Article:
12th annual Borough Hall Iftar brings message on the need to show love
4 Honored for Their Community Service
Borough Hall’s 12th annual Iftar brought the songs of children, a slate of honorees and a message underscoring the need for each person to become a crystal healer.
And of course, there was the meal — starting with water, mango juice and baklava for the fast-breaking. It is traditional that the first food eaten after fasting be sweet.
Borough President Marty Markowitz established the tradition during his administration. Current Borough President Eric Adams has continued the Iftar, saying it’s one of his favorite events each year.
Speakers effectively united the themes of genesis, water as life and healing. Imam Ibrahim Fakir read and translated a recitation from the Quran dealing with God the Creator who commands the water to nourish the streams, and the life that flows forth from the water.
Fakir, in his keynote address, said that the real challenge of Ramadan is abstention from harsh and hostile thoughts and actions, the importance of developing a relationship with God. “If anyone picks a fight with you, say that you are fasting. It is dishonorable to insult a fasting person.” He said that how we treat each other is a key part of being Muslim.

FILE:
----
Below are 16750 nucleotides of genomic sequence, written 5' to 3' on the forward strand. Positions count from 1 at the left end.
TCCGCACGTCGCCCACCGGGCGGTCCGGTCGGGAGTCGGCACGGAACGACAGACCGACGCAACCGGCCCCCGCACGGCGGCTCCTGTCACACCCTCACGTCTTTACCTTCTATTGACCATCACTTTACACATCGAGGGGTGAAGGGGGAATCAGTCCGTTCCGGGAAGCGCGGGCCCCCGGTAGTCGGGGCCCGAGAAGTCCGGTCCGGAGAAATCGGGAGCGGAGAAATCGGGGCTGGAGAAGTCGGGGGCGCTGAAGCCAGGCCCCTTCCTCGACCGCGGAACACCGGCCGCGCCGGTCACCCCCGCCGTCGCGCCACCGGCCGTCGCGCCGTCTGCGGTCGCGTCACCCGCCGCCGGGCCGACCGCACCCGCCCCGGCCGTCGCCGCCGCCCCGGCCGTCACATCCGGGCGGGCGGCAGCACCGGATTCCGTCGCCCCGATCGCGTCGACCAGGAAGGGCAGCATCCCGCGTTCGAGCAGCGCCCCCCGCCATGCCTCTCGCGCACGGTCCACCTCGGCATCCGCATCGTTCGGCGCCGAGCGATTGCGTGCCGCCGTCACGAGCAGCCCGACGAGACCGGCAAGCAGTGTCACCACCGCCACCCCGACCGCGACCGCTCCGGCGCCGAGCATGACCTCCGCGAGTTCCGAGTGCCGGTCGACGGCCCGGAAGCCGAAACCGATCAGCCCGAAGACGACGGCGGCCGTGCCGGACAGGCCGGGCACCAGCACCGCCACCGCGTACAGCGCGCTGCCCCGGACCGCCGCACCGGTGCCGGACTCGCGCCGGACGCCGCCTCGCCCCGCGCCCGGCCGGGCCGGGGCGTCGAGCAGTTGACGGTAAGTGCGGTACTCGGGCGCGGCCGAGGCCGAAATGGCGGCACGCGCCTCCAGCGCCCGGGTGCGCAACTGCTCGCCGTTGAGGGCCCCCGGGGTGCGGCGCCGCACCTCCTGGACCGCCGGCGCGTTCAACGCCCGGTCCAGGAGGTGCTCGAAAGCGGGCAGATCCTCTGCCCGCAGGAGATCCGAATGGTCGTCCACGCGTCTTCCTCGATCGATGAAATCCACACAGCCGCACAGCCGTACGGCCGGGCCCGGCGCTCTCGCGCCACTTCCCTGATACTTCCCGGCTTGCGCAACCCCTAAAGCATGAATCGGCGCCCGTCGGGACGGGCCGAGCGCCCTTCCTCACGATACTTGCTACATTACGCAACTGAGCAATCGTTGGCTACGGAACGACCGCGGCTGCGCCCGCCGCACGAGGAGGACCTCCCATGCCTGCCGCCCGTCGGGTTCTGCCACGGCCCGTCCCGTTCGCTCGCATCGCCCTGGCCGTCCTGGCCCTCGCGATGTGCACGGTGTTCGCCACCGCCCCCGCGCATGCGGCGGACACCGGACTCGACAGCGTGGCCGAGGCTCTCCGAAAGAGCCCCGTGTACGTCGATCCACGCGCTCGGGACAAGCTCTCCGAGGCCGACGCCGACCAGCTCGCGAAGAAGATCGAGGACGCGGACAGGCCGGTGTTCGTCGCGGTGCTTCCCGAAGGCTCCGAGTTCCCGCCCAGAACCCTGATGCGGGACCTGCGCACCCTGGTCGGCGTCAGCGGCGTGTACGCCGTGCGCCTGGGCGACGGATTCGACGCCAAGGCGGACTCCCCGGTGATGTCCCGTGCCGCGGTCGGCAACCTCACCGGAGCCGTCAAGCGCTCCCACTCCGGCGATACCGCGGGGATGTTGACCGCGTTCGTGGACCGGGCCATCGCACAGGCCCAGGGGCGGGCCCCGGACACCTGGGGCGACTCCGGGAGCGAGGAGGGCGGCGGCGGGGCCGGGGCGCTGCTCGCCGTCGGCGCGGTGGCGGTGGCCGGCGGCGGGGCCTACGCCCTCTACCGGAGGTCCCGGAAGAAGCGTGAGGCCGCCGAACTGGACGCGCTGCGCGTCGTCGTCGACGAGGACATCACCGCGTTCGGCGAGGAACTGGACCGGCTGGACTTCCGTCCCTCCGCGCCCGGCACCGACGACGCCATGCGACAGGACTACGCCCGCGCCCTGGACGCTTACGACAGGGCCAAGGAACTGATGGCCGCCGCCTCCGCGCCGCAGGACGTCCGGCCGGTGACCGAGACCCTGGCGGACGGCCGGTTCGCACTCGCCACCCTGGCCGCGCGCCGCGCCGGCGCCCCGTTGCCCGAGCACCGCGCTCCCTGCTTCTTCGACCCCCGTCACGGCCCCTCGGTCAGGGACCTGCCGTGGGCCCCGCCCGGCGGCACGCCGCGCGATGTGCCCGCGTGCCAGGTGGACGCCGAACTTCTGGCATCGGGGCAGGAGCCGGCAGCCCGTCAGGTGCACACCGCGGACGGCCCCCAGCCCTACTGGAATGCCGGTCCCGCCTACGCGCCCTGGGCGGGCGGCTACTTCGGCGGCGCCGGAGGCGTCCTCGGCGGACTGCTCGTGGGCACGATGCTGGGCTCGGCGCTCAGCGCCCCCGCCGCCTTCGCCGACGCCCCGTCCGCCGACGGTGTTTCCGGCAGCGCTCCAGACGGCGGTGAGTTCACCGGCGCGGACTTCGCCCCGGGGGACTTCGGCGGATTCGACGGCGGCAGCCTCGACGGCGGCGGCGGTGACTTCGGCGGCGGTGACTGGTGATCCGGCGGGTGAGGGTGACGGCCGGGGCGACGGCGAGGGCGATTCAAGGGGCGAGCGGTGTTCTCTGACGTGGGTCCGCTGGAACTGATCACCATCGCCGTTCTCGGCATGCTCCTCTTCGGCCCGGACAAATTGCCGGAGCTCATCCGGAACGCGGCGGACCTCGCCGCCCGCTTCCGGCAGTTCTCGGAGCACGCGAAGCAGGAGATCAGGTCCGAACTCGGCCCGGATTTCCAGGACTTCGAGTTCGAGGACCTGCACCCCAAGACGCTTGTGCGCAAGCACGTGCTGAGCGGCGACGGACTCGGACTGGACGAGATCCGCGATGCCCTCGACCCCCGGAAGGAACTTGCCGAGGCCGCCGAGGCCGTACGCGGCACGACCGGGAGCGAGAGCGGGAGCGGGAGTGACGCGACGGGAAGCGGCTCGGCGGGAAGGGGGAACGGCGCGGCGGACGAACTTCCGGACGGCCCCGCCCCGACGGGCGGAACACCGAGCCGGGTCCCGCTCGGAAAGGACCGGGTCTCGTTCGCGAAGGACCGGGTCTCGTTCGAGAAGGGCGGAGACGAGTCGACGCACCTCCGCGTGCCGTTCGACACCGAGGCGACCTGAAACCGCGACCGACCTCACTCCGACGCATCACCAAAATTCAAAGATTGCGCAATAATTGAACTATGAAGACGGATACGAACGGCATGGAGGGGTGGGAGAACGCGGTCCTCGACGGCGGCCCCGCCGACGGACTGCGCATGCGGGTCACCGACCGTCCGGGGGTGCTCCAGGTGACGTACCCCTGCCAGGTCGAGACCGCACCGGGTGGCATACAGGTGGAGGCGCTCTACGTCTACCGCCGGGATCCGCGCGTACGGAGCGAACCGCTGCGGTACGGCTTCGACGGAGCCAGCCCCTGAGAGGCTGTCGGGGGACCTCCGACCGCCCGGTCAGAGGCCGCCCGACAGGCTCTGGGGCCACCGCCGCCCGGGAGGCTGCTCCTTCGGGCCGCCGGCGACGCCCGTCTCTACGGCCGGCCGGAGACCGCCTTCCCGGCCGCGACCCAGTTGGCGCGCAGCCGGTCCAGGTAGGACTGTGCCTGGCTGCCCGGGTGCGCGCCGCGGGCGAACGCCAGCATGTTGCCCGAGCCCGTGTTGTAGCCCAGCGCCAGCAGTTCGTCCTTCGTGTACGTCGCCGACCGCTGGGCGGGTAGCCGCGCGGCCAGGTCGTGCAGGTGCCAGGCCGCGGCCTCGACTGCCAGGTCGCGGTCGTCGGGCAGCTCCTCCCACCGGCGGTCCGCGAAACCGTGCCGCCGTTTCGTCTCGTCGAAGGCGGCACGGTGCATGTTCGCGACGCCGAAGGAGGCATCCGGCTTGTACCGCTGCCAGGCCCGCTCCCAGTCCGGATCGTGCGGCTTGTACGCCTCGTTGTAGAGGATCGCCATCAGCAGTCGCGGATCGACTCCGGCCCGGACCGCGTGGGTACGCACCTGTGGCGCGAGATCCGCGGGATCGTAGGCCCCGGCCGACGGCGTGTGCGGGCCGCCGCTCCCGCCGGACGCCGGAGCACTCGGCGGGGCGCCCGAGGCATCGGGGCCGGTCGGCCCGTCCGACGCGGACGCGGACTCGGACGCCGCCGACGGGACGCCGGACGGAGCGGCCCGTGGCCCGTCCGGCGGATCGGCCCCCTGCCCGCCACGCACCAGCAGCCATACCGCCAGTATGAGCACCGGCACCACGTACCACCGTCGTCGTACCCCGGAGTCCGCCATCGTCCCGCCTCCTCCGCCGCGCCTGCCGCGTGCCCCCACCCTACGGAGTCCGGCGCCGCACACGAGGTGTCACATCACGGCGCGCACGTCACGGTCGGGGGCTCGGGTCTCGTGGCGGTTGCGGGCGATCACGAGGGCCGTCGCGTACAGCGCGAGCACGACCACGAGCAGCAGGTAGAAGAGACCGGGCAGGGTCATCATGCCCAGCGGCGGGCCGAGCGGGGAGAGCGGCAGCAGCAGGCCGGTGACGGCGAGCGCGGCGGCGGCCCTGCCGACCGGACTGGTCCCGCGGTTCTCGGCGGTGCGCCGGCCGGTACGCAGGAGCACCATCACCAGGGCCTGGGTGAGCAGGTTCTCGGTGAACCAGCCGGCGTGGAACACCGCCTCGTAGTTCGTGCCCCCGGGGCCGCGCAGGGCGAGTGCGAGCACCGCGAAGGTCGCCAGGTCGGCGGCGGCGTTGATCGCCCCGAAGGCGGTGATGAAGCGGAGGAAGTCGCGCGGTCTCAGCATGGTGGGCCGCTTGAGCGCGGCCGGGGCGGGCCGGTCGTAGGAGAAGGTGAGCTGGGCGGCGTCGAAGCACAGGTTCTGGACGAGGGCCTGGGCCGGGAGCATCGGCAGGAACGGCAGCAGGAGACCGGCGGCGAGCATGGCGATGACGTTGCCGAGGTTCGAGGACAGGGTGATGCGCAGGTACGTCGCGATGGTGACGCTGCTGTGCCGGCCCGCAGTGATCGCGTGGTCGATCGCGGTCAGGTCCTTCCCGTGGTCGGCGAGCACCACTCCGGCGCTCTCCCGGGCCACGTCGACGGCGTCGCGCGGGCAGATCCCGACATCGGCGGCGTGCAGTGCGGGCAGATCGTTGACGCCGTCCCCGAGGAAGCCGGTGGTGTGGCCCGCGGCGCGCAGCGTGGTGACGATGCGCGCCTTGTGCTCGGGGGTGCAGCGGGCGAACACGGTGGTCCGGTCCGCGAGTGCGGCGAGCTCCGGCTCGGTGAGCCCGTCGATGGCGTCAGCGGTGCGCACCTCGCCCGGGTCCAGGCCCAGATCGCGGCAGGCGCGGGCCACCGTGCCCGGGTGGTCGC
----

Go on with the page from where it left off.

Adams told a packed ceremonial courtroom that the words that we speak carry a direct positive or detrimental impact on that person and that each one needs to be a crystal healer. He talked about famed scientist’s Masaru Emoto’s experiments with water crystals, in which he spoke calmly and lovingly to a petri dish of water and the water crystals grew. Adams pointed out that 90 percent of the human body contains water crystals, and that being treated with love and peace can be healing to someone. “What you say and do is about the healing crystals” in the people one meets every day, he said.
Adams then named each honoree, referring to the two women and two men being saluted as “crystal healers.” These special citations for community service were presented to: Naima Baroudi, Mina Asserrare, Imran Khalid Khan and NYPD Detective Mohamed Amen.
Baroudi works in education, developing and teaching bilingual Arabic/English language programs in New York. Asserrare works with the Moroccan community. An immigrant from Morocco, she came to Brooklyn and teaches the Arabic language to children ages 5-18.
Khan is involved in community work. Amen works with NYPD as a community liaison and is involved in many of interfaith events around the city. He has given presentations on careers in law enforcement.
Children from the Moroccan American Council to Empower Women’s Sunday School sang a Nasheed (song) about love, and later another song about Ramadan.
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